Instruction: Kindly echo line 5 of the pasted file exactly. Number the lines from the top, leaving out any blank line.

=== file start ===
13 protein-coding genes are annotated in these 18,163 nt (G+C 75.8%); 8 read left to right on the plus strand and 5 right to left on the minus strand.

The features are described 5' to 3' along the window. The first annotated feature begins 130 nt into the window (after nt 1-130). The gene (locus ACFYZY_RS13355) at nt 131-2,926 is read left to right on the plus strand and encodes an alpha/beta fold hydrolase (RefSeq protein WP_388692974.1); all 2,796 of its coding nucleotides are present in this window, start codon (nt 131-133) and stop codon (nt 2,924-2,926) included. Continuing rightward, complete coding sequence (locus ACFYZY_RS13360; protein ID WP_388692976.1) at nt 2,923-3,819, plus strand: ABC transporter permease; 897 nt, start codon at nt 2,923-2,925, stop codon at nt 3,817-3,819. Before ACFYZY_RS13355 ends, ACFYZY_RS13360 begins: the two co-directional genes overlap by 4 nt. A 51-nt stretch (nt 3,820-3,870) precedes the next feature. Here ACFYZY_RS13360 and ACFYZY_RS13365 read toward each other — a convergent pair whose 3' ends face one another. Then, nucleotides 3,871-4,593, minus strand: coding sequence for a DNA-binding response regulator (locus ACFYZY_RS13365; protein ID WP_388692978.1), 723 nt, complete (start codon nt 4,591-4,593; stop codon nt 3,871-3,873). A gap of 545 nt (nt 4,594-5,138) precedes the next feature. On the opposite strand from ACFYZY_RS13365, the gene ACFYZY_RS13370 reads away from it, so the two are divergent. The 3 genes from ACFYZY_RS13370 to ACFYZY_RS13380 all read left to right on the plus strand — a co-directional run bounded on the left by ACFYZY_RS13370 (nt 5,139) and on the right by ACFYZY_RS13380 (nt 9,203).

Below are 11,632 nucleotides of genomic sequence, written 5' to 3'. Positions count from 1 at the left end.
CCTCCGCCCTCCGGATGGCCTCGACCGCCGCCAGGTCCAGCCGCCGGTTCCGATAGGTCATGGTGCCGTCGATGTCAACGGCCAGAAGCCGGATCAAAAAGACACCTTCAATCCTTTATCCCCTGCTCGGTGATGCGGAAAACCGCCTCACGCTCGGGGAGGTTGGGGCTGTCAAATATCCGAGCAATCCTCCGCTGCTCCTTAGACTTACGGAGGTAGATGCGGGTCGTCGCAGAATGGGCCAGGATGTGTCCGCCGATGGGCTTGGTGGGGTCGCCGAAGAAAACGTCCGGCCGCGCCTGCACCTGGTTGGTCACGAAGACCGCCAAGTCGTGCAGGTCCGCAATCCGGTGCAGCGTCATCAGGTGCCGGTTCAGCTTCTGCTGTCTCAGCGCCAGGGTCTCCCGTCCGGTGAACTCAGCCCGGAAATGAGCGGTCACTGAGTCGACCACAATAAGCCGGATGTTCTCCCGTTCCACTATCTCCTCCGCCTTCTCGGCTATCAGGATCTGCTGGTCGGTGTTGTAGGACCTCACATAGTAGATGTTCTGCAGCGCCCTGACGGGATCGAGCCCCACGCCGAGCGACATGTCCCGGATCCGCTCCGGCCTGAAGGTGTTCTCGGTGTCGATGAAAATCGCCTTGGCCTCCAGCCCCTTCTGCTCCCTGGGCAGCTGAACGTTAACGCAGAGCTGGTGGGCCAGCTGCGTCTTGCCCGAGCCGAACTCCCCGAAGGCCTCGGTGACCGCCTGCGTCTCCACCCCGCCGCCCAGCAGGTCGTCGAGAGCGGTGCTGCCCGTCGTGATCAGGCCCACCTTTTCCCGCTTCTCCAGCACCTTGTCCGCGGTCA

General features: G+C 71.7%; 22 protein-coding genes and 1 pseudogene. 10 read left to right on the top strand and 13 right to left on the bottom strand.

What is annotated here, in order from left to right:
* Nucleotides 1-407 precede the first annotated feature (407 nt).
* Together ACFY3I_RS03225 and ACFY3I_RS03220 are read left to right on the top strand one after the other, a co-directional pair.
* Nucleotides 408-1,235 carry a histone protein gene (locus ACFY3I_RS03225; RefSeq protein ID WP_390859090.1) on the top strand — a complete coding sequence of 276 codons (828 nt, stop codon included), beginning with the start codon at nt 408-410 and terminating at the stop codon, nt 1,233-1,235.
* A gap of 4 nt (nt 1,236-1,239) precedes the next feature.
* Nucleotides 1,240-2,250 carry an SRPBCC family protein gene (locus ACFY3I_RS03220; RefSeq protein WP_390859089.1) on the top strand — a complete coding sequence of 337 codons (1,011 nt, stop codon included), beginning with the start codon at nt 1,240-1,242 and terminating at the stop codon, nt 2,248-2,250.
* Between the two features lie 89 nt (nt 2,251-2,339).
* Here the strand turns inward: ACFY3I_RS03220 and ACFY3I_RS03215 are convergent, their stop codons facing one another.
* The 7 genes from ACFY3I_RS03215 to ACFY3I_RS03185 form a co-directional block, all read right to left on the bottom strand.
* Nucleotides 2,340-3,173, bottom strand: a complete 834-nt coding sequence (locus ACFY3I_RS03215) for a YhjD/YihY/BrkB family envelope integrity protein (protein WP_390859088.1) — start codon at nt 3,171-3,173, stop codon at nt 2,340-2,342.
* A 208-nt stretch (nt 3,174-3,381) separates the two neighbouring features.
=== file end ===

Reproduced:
General features: G+C 71.7%; 22 protein-coding genes and 1 pseudogene. 10 read left to right on the top strand and 13 right to left on the bottom strand.